Japan and Indonesia voiced concern Wednesday over the situation in Myanmar, following a military coup and the detention of civilian leaders including Aung San Suu Kyi earlier this month.
In telephone talks, Foreign Minister Toshimitsu Motegi and his Indonesian counterpart Retno Marsudi said they were concerned about the latest developments including the use of rubber bullets against peaceful protesters by police, and agreed to closely cooperate in dealing with the situation, the Japanese Foreign Ministry said.
Motegi was quoted by the ministry as saying Japan will strongly urge the Myanmar military to prevent violence against citizens, to release Suu Kyi and others detained and to swiftly restore a democratic political system in the country.
The Indonesian minister, meanwhile, stressed the importance of securing the safety of Myanmar citizens and the return to a democratic process, the ministry said.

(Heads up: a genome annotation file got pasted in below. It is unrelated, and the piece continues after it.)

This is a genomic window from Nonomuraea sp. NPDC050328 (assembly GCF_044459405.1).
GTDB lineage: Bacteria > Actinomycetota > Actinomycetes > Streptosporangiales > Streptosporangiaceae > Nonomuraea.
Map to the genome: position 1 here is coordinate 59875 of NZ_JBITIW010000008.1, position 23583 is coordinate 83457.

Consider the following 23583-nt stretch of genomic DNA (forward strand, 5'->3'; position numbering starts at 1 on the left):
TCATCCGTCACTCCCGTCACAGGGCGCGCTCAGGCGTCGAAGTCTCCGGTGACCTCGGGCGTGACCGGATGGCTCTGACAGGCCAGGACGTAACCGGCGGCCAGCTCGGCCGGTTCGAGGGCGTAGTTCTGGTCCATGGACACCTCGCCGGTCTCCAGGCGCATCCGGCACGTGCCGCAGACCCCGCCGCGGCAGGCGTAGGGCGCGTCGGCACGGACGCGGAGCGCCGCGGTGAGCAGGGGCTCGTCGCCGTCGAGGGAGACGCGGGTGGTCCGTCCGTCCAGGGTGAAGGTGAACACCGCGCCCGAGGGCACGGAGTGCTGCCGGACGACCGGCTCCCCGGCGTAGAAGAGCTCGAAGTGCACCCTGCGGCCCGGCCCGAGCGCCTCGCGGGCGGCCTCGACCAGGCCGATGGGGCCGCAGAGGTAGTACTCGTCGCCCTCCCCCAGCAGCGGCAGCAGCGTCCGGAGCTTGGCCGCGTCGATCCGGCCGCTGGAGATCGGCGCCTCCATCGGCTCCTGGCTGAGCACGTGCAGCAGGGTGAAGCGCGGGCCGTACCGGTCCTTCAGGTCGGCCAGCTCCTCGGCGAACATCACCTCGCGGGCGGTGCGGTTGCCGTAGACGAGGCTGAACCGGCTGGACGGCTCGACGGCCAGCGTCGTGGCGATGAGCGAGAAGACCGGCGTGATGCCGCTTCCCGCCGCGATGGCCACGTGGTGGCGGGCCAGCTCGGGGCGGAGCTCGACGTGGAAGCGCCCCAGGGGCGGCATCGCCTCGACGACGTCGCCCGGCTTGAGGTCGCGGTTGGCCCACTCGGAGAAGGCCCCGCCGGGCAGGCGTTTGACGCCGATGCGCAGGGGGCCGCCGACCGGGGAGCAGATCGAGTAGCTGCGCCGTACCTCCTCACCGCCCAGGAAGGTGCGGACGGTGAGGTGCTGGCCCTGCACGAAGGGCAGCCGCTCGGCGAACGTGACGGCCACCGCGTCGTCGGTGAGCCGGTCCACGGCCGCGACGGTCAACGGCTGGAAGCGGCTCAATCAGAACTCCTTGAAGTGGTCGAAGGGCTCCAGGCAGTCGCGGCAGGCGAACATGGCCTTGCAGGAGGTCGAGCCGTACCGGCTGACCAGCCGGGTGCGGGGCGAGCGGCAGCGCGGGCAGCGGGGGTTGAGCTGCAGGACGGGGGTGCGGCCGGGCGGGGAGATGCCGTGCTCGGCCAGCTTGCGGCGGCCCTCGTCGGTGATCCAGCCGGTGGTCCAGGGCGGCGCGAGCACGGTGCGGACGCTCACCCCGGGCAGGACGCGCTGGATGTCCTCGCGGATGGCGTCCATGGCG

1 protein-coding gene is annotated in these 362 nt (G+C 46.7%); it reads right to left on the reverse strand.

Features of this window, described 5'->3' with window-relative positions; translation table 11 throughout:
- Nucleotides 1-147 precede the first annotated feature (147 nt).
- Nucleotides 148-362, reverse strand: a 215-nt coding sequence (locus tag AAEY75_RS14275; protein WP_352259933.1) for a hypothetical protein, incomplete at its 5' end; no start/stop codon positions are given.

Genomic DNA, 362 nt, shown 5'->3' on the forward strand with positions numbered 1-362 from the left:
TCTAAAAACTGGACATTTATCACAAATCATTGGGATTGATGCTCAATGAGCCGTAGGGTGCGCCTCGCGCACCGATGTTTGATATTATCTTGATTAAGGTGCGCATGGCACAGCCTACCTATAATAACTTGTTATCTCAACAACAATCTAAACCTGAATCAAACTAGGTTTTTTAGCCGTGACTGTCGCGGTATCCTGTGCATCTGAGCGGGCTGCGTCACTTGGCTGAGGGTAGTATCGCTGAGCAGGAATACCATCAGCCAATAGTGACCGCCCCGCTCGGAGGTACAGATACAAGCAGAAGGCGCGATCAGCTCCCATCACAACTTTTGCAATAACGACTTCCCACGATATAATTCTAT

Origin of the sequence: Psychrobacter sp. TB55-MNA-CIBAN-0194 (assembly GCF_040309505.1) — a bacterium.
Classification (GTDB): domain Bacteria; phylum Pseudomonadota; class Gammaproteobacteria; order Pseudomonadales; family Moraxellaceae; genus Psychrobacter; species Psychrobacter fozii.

Following the coup against the democratically elected government in Myanmar, Indonesia and Malaysia said they will jointly propose a special meeting of the foreign ministers of the Association of Southeast Asian Nations.
The 10-member grouping has a policy of noninterference in each other's internal affairs but has said in a statement the members share a goal of "adherence to the principles of democracy."
ASEAN consists of Brunei, Cambodia, Indonesia, Laos, the Philippines, Malaysia, Myanmar, Thailand, Singapore and Vietnam.